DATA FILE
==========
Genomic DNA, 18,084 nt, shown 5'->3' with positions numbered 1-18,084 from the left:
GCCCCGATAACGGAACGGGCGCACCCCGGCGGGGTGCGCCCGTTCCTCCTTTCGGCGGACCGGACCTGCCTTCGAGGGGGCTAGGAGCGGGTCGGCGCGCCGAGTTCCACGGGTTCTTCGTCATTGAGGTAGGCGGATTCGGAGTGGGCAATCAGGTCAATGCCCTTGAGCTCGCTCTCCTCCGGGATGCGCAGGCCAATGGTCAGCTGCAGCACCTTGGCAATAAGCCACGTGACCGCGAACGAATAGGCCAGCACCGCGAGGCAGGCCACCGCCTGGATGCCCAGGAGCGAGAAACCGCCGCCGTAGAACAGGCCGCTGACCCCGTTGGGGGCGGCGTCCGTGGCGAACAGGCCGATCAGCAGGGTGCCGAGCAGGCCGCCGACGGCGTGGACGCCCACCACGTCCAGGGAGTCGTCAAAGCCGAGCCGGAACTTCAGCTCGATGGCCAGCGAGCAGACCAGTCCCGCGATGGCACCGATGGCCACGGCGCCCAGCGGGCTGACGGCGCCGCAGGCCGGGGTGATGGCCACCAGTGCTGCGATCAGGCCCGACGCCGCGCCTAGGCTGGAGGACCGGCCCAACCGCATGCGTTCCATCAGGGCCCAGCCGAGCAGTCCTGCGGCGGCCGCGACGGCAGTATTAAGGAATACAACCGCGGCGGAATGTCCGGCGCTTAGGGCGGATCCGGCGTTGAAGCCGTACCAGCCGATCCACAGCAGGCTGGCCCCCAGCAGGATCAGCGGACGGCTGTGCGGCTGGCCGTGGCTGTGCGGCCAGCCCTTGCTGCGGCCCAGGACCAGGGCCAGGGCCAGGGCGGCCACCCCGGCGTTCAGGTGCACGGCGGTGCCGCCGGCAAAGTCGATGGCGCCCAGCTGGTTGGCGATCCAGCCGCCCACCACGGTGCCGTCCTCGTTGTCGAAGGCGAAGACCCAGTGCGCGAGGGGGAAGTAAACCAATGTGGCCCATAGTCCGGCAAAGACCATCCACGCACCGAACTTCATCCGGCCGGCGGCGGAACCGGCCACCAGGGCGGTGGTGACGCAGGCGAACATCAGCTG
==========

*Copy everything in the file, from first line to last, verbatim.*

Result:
Genomic DNA, 18,084 nt, shown 5'->3' with positions numbered 1-18,084 from the left:
GCCCCGATAACGGAACGGGCGCACCCCGGCGGGGTGCGCCCGTTCCTCCTTTCGGCGGACCGGACCTGCCTTCGAGGGGGCTAGGAGCGGGTCGGCGCGCCGAGTTCCACGGGTTCTTCGTCATTGAGGTAGGCGGATTCGGAGTGGGCAATCAGGTCAATGCCCTTGAGCTCGCTCTCCTCCGGGATGCGCAGGCCAATGGTCAGCTGCAGCACCTTGGCAATAAGCCACGTGACCGCGAACGAATAGGCCAGCACCGCGAGGCAGGCCACCGCCTGGATGCCCAGGAGCGAGAAACCGCCGCCGTAGAACAGGCCGCTGACCCCGTTGGGGGCGGCGTCCGTGGCGAACAGGCCGATCAGCAGGGTGCCGAGCAGGCCGCCGACGGCGTGGACGCCCACCACGTCCAGGGAGTCGTCAAAGCCGAGCCGGAACTTCAGCTCGATGGCCAGCGAGCAGACCAGTCCCGCGATGGCACCGATGGCCACGGCGCCCAGCGGGCTGACGGCGCCGCAGGCCGGGGTGATGGCCACCAGTGCTGCGATCAGGCCCGACGCCGCGCCTAGGCTGGAGGACCGGCCCAACCGCATGCGTTCCATCAGGGCCCAGCCGAGCAGTCCTGCGGCGGCCGCGACGGCAGTATTAAGGAATACAACCGCGGCGGAATGTCCGGCGCTTAGGGCGGATCCGGCGTTGAAGCCGTACCAGCCGATCCACAGCAGGCTGGCCCCCAGCAGGATCAGCGGACGGCTGTGCGGCTGGCCGTGGCTGTGCGGCCAGCCCTTGCTGCGGCCCAGGACCAGGGCCAGGGCCAGGGCGGCCACCCCGGCGTTCAGGTGCACGGCGGTGCCGCCGGCAAAGTCGATGGCGCCCAGCTGGTTGGCGATCCAGCCGCCCACCACGGTGCCGTCCTCGTTGTCGAAGGCGAAGACCCAGTGCGCGAGGGGGAAGTAAACCAATGTGGCCCATAGTCCGGCAAAGACCATCCACGCACCGAACTTCATCCGGCCGGCGGCGGAACCGGCCACCAGGGCGGTGGTGACGCAGGCGAACATCAGCTG